In Australia, more than 15,000 Tesla electric vehicles are being recalled due to faulty taillights that authorities say “could increase the risk of a crash resulting in serious injury or death”.
The recall, published late Thursday, affects 15,914 Tesla Model 3 and Model Y vehicles sold in Australia by 2022.
It is the company’s second recall in just two weeks after more than 1,000 Tesla Model S and Model X cars were recalled on Nov. 16 due to driver error.
It also comes at a difficult time for the pioneering electric vehicle market, after shares fell to a two-year low earlier this week.
Australia’s latest Tesla safety issue involves a software flaw that affects the vehicles’ rear lights, according to the Transportation Department, including brake, reversing and rear indicators.
“Due to a software error, the taillights on one or both sides may not illuminate as intended,” the department warned.
“If this happens during dark conditions, following traffic will have less visibility and the vehicle may not be identified.”
The problem is fixable through software and drivers have been urged to check if their vehicle needs a digital update.
The recall is Tesla’s third in Australia this month after a software issue with power steering in Model S and Model X vehicles was identified last week and 326 Model 3 vehicles were recalled due to a seatbelt problem on Nov. 2.
In the US, Tesla has also been hit by a recall involving nearly 30,000 Model X vehicles due to a malfunction of the front passenger airbag system. A similar recall has yet to be identified in Australia.
The company, led by CEO Elon Musk, has also faced a financial slump, with its stock price falling to a two-year low earlier this week, down 52 percent this year.
The drop followed Tesla’s taillight recall in the US, as well as ongoing supply chain issues and the rising price of raw materials.
Ford’s global recall amid engine fire fears
Tesla’s recall followed a similar action by Ford on Thursday. It is recalling 634,000 SUVs worldwide due to fire hazards from possible cracked fuel injectors, and urging owners to have their cars inspected.
The No. 2 U.S. automaker said the recall affected model year 2020-2023 Bronco Sport and Escape four-wheel drive with three-cylinder 1.5-liter engines.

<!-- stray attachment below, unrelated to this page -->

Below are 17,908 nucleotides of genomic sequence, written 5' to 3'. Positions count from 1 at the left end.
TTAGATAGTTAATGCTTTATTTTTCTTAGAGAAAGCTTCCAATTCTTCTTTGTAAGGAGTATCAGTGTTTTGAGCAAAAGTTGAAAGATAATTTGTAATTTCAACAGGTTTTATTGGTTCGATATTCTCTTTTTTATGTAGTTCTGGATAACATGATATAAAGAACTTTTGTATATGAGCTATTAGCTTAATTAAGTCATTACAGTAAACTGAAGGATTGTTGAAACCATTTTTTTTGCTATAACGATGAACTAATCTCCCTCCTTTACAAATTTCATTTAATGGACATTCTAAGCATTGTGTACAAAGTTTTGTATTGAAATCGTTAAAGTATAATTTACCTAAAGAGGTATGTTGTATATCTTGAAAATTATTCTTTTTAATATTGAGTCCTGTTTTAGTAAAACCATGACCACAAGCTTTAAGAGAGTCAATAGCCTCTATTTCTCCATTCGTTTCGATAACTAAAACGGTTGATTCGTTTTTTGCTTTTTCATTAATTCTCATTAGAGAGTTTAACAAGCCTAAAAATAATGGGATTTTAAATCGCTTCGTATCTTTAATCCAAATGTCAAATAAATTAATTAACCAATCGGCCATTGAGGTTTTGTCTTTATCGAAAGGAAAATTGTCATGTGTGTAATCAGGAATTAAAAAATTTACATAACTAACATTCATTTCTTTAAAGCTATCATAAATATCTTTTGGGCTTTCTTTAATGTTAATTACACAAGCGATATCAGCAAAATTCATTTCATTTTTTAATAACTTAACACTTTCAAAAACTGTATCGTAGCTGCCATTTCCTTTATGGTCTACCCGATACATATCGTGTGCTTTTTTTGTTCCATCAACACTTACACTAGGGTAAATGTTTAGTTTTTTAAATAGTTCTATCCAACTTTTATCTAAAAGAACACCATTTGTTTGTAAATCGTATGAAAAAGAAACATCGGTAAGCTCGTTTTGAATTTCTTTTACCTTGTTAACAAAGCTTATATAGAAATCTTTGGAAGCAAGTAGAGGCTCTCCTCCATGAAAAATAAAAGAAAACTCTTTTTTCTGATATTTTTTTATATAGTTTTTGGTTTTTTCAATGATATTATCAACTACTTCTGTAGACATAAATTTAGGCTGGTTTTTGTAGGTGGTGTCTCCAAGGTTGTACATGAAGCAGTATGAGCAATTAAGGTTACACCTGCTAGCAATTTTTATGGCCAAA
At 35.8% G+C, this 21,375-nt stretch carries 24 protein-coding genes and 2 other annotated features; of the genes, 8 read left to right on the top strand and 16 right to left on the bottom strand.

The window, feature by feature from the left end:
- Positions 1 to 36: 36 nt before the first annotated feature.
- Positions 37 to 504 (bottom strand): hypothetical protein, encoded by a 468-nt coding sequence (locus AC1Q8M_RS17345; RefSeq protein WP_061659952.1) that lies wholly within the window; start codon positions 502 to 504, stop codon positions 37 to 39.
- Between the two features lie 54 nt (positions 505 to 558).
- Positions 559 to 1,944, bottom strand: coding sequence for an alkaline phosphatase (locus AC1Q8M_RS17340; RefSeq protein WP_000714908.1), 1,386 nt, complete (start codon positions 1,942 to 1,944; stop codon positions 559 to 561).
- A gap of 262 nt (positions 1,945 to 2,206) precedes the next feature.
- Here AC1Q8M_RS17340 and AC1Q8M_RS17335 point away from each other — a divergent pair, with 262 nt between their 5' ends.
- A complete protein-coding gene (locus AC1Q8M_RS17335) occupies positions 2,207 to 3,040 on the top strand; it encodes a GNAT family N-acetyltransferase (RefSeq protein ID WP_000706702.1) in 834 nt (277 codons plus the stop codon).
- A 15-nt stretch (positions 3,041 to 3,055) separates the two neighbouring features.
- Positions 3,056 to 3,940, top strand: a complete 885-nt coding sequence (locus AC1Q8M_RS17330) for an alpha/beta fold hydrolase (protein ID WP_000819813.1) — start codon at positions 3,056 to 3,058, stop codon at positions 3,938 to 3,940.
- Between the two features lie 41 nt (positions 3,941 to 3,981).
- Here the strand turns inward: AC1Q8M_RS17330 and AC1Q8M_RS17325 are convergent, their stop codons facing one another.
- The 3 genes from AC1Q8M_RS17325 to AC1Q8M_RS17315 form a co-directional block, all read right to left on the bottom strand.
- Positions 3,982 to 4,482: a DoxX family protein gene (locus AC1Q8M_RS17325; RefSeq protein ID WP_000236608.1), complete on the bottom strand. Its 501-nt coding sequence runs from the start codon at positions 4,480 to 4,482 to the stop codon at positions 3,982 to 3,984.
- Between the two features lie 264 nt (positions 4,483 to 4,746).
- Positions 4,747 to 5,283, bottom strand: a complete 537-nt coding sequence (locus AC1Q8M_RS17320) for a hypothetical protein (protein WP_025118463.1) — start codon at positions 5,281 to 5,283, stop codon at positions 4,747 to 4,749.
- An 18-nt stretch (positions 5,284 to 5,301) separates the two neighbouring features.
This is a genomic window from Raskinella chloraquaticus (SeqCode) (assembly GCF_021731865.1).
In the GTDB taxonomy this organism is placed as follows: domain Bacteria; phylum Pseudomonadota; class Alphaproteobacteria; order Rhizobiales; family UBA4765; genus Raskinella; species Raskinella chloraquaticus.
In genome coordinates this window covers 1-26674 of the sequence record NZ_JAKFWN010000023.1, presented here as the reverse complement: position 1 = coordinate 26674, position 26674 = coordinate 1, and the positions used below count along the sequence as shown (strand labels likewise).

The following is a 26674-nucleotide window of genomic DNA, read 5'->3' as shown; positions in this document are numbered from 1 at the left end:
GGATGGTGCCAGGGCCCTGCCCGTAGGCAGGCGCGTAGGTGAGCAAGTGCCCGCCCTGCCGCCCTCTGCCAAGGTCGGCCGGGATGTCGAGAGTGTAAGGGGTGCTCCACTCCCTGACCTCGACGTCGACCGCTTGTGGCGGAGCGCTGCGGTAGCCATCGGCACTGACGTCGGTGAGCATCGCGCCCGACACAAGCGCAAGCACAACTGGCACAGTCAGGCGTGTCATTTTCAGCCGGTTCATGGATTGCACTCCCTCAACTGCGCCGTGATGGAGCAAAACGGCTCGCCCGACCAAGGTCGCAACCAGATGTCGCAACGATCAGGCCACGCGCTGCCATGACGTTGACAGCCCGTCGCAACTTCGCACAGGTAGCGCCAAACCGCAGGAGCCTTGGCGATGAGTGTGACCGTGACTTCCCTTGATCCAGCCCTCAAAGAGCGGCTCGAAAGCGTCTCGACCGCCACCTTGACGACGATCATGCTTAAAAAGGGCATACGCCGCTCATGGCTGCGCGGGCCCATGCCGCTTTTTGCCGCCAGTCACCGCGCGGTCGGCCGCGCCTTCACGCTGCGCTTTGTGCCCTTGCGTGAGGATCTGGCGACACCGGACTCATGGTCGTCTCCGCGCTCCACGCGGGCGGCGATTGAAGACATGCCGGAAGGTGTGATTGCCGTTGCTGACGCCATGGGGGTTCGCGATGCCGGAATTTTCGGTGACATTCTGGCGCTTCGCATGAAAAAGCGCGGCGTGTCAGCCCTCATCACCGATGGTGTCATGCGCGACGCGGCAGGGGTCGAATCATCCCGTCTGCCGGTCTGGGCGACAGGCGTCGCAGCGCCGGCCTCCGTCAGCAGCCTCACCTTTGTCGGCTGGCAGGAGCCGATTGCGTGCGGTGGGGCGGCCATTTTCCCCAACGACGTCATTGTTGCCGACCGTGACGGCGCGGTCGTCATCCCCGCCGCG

Among them were many who were also recalled in April because an oil separator housing could burst and develop a leak that could cause an engine fire.
Vehicles repaired under the earlier call still require the new recall, the U.S. National Highway Traffic Safety Administration said.
Ford said when engines in the 4WDs subject to the latest recall were running, a cracked fuel injector could cause fuel or fuel vapor to build up near hot surfaces, possibly resulting in an under-hood fire.
Once repairs become available, dealers will update vehicle software to detect if a fuel injector has cracked and send a dashboard message to warn drivers.
“If a pressure drop in the fuel rail is detected, engine power is automatically reduced to minimize any risk, while customers can also drive to a safe location, stop the vehicle and schedule service,” said Ford.
Dealers will also install a tube that drains fuel from the cylinder head and away from hot surfaces, and check for excessive fuel odor near the top of the engine.
The recall affects approximately 520,000 vehicles in the US and approximately 114,000 in other countries.
Ford said it had a total of 54 reports of 1.5 liter fires under the hood, including four involving burst fuel injectors.
About 13 others were probably caused by a leaking fuel injector.
There are no deaths associated with the recall.
Ford said it was not telling owners to stop driving vehicles under this recall.
The company predicted a low failure rate for fuel injectors with external leaks.